Thursday, August 30, 2012

'Balance' flats: Priority for couples with young kids?

Straits Times: Wed, Aug 29

PUBLIC flats that are close to completion could be earmarked by the authorities for couples with young children, property analysts predicted.

These units, left unsold in previous launches, could figure in changes to housing policy as the Government seeks to raise fertility rates, they added.

In his National Day Rally speech on Sunday, Prime Minister Lee Hsien Loong said the Government was looking at a range of measures to help stem declining birth rates. One was to afford "some consideration to giving couples with young kids priority when they book HDB flats".

PropNex chief executive Mohamed Ismail said the target group is likely to be HDB first-timers expecting their first child.

Giving them priority in "balance" flats, in particular, would be useful as they would have to wait a substantially shorter time before they get their keys, he said.

Balance flats are those not taken up at previous launches for reasons such as there not being any takers, or the buyer rejected the unit. These flats are either close to completion or have been built.

On the other hand, those who opt for Build-to-Order (BTO) flats may have to wait more than three years from the time they book the flat to moving in.

This year, so far, the Housing Board has put up for sale about 17,000 BTO flats and about 4,000 balance flats.

Mr Ismail said giving couples with young children first dibs on such flats "will not only ease the concerns for such couples but it could also encourage them to have more children earlier".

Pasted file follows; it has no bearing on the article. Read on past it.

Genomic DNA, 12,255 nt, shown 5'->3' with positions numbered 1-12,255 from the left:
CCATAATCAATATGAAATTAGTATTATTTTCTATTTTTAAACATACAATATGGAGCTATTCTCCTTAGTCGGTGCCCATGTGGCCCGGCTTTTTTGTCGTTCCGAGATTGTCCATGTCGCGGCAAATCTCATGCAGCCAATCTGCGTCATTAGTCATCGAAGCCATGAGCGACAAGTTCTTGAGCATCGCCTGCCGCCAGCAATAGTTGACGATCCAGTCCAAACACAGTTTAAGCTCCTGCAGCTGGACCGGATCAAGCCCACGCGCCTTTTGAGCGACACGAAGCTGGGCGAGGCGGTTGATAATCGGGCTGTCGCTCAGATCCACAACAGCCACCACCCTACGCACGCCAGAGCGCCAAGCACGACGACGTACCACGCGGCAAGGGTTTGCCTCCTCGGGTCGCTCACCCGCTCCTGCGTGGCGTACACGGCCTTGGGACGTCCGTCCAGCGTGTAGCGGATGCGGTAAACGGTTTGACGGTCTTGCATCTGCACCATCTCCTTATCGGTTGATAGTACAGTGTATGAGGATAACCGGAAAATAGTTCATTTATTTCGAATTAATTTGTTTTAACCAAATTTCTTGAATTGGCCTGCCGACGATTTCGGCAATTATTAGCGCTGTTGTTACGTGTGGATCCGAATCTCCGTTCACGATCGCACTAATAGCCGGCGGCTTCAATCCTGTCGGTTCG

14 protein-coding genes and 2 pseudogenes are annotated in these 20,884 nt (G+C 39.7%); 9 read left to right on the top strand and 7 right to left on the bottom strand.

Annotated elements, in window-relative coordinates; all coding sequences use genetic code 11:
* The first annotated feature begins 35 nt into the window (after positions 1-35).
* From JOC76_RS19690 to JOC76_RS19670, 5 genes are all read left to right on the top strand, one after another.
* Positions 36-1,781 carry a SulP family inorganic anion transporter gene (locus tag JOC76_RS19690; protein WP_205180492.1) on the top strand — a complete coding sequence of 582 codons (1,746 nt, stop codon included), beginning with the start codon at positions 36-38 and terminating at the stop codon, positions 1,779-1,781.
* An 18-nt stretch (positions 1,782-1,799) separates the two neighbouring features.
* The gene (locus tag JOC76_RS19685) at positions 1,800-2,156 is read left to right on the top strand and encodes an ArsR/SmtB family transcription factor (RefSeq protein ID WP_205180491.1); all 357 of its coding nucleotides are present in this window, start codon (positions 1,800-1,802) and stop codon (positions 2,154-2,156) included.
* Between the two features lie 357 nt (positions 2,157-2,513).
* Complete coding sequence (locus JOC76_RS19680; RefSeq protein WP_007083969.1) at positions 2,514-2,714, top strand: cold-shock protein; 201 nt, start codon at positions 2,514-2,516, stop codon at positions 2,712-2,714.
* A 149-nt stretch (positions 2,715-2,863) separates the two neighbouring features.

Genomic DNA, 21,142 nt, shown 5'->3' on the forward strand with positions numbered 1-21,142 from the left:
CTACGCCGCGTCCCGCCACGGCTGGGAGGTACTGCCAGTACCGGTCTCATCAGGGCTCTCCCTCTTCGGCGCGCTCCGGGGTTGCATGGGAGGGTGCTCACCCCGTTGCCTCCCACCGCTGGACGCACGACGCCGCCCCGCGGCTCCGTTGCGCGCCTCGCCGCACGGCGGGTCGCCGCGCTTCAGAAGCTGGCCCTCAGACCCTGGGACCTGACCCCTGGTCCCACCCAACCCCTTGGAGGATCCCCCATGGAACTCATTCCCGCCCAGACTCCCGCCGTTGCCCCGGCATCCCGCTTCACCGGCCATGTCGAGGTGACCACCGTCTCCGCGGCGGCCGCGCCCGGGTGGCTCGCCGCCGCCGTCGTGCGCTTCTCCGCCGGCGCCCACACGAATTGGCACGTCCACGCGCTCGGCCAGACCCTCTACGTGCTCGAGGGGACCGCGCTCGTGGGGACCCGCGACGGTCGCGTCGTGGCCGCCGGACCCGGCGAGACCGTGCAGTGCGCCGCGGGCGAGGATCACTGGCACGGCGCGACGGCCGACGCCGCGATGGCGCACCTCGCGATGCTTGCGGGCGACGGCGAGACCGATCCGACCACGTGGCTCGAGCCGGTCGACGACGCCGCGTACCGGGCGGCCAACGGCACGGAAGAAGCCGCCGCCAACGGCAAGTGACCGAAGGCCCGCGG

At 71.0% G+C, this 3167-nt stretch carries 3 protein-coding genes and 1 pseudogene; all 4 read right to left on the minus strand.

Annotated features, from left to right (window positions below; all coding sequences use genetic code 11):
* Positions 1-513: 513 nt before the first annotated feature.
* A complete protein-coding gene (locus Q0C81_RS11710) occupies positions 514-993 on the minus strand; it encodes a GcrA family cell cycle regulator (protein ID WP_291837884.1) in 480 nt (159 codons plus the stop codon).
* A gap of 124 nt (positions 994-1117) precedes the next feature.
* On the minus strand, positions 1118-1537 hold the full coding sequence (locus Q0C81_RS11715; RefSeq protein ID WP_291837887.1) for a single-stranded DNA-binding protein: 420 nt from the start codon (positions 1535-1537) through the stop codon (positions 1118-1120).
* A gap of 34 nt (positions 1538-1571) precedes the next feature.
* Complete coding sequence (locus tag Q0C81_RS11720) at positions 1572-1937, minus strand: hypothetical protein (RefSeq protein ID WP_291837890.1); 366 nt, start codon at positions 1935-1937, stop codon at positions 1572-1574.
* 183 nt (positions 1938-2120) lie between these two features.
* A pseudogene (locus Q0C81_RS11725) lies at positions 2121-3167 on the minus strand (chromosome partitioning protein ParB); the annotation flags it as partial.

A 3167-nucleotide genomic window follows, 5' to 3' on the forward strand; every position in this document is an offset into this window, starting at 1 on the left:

Chris International director Chris Koh said that while there are several schemes in place to help home buyers, none has targeted this segment of young couples, or those with young children, directly.

Currently, up to 95 per cent of the supply of new flats in well- developed towns are reserved for first-timers, or those who have yet to get a housing subsidy. In less-developed towns, up to 85 per cent of flats are reserved for this group.

In addition, first-timers have twice the chance at the ballot box than second-timers. And they have more chances under the Married Child Priority Scheme - at least four tries - if they live near or with their parents.

Mr Koh said even more chances could be given to couples with young children to entice them to start bigger families. Another modification could come in the form of adjusting the third-child priority scheme.

Currently, about 5 per cent of available flats are set aside for families with a third child born in or after 1987. "Perhaps these flats could be set aside for families even if they have just one child," Mr Koh said.

Such changes might make all the difference to project manager Benson Lee, 28. He and his wife live with his parents and brother in a crowded four-room flat in Ang Mo Kio. Because of space constraints, the couple have postponed having children.

He said: "Having kids is a serious decision and it would be unfair on them if they don't have the room they need to grow."

Mr Jeremy Goh, 31, an assistant vice-president at a local bank, said he only had his daughter after he was close to moving into his own five-room flat in Punggol.

"Taking care of children is not just about diapers and storage space. You also want a roof over your head and peace of mind when starting a family," he said.

Martin Koh | 86666 944 | R020968Z
Sherry Tang | 9844 4400 | R020241C
Senior Sales Director
DTZ Debenham Tie Leung (SEA) Pte Ltd (L3006301G)

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